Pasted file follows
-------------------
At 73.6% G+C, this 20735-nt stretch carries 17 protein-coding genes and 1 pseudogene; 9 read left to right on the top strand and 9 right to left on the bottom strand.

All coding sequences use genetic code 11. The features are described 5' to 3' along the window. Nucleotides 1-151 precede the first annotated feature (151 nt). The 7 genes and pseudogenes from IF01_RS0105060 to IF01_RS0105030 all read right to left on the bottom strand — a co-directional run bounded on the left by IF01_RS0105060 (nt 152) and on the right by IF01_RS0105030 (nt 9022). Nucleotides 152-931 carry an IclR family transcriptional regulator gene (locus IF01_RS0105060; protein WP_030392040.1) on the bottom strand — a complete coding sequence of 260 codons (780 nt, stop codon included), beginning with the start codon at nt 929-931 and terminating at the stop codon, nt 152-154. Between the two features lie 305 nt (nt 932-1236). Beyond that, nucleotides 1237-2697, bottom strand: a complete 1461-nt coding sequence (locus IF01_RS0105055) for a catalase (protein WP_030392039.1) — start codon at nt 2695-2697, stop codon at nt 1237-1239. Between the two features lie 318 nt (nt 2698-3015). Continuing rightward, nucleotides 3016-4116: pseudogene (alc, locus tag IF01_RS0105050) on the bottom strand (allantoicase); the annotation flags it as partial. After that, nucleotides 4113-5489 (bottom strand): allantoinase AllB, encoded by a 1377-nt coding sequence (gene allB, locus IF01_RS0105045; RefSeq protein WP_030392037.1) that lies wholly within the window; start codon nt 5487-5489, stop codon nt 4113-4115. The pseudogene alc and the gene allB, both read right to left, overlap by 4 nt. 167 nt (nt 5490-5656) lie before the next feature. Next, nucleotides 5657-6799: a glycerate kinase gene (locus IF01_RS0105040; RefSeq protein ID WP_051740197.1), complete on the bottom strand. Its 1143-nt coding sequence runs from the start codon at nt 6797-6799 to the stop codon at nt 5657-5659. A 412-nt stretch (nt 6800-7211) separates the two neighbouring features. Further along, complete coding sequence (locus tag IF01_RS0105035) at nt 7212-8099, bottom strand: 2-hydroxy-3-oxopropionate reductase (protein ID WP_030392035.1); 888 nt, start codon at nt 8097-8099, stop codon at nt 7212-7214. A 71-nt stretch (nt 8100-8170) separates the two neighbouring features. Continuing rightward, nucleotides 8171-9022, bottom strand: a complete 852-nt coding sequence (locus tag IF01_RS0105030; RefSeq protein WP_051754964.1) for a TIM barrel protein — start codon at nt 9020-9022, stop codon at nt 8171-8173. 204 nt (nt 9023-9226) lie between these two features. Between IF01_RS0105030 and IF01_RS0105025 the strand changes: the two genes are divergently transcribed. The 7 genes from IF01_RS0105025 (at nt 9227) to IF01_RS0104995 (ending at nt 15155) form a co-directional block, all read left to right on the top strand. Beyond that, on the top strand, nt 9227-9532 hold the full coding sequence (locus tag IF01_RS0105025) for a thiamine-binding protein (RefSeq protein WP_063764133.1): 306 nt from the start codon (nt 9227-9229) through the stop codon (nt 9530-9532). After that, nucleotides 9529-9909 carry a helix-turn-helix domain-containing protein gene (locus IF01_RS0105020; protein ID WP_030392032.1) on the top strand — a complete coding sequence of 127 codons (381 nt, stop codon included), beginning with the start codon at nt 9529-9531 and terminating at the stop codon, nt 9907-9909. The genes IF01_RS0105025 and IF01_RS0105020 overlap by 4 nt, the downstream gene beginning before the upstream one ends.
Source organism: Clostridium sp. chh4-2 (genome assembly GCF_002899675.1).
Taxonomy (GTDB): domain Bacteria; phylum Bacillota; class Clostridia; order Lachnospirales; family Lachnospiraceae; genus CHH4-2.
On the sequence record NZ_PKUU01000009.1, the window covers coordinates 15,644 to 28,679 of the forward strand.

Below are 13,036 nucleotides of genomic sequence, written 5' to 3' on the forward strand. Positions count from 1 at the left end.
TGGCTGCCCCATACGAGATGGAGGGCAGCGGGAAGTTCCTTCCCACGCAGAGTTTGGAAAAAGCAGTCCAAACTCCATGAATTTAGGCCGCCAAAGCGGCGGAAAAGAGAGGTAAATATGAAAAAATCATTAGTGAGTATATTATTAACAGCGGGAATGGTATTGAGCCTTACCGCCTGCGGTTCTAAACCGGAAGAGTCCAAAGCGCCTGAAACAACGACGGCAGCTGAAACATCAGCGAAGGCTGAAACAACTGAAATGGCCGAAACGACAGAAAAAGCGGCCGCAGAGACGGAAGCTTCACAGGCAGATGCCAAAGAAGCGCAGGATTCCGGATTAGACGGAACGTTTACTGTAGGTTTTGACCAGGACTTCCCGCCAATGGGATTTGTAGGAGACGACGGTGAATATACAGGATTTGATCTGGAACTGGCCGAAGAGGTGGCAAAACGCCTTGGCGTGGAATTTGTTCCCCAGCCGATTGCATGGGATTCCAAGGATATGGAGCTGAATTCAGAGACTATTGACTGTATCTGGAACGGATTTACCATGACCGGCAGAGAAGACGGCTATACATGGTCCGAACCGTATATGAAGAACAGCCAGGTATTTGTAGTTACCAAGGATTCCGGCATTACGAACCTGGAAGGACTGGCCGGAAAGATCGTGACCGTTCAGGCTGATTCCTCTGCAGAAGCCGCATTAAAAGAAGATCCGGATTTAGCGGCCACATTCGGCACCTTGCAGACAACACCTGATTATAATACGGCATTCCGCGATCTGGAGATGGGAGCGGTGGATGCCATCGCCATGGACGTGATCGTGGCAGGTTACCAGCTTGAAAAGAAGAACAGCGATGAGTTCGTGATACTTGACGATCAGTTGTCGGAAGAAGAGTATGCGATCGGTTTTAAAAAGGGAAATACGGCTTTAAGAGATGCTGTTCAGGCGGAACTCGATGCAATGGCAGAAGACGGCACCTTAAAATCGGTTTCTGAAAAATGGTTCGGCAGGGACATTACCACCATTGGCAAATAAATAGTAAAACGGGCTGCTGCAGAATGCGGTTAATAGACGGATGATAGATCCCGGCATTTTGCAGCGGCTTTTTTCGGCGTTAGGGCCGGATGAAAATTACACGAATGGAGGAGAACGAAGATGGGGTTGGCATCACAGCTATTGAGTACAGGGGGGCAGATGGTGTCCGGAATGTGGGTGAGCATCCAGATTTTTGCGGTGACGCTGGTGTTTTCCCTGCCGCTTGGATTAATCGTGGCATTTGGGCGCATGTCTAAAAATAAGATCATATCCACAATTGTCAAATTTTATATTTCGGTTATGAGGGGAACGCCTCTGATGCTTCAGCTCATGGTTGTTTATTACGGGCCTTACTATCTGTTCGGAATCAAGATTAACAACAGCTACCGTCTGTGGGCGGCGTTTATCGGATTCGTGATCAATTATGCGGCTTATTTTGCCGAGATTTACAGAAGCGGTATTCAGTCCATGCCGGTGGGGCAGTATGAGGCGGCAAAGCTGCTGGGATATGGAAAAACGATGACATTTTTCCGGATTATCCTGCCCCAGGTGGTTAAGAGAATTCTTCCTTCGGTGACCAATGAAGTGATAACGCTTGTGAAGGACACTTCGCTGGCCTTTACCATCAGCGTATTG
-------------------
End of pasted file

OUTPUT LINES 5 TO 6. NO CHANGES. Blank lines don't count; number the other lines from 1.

On the sequence record NZ_PKUU01000009.1, the window covers coordinates 15,644 to 28,679 of the forward strand.

Below are 13,036 nucleotides of genomic sequence, written 5' to 3' on the forward strand. Positions count from 1 at the left end.